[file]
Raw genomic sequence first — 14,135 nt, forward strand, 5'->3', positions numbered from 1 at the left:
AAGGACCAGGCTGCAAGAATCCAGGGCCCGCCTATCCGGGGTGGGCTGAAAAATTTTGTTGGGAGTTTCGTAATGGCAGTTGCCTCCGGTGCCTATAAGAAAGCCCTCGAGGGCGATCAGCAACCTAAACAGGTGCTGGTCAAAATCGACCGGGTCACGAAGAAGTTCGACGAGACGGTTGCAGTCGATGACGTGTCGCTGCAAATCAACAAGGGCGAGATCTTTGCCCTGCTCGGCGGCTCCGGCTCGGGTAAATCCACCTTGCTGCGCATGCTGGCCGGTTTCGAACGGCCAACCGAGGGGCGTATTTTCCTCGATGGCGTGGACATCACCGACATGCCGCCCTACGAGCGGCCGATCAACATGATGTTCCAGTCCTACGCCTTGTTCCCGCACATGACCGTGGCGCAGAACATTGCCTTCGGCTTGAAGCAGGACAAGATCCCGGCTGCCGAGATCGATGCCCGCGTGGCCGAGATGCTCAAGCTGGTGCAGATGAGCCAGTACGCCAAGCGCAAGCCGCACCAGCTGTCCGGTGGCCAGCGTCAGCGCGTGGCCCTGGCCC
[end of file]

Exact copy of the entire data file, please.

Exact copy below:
Raw genomic sequence first — 14,135 nt, forward strand, 5'->3', positions numbered from 1 at the left:
AAGGACCAGGCTGCAAGAATCCAGGGCCCGCCTATCCGGGGTGGGCTGAAAAATTTTGTTGGGAGTTTCGTAATGGCAGTTGCCTCCGGTGCCTATAAGAAAGCCCTCGAGGGCGATCAGCAACCTAAACAGGTGCTGGTCAAAATCGACCGGGTCACGAAGAAGTTCGACGAGACGGTTGCAGTCGATGACGTGTCGCTGCAAATCAACAAGGGCGAGATCTTTGCCCTGCTCGGCGGCTCCGGCTCGGGTAAATCCACCTTGCTGCGCATGCTGGCCGGTTTCGAACGGCCAACCGAGGGGCGTATTTTCCTCGATGGCGTGGACATCACCGACATGCCGCCCTACGAGCGGCCGATCAACATGATGTTCCAGTCCTACGCCTTGTTCCCGCACATGACCGTGGCGCAGAACATTGCCTTCGGCTTGAAGCAGGACAAGATCCCGGCTGCCGAGATCGATGCCCGCGTGGCCGAGATGCTCAAGCTGGTGCAGATGAGCCAGTACGCCAAGCGCAAGCCGCACCAGCTGTCCGGTGGCCAGCGTCAGCGCGTGGCCCTGGCCC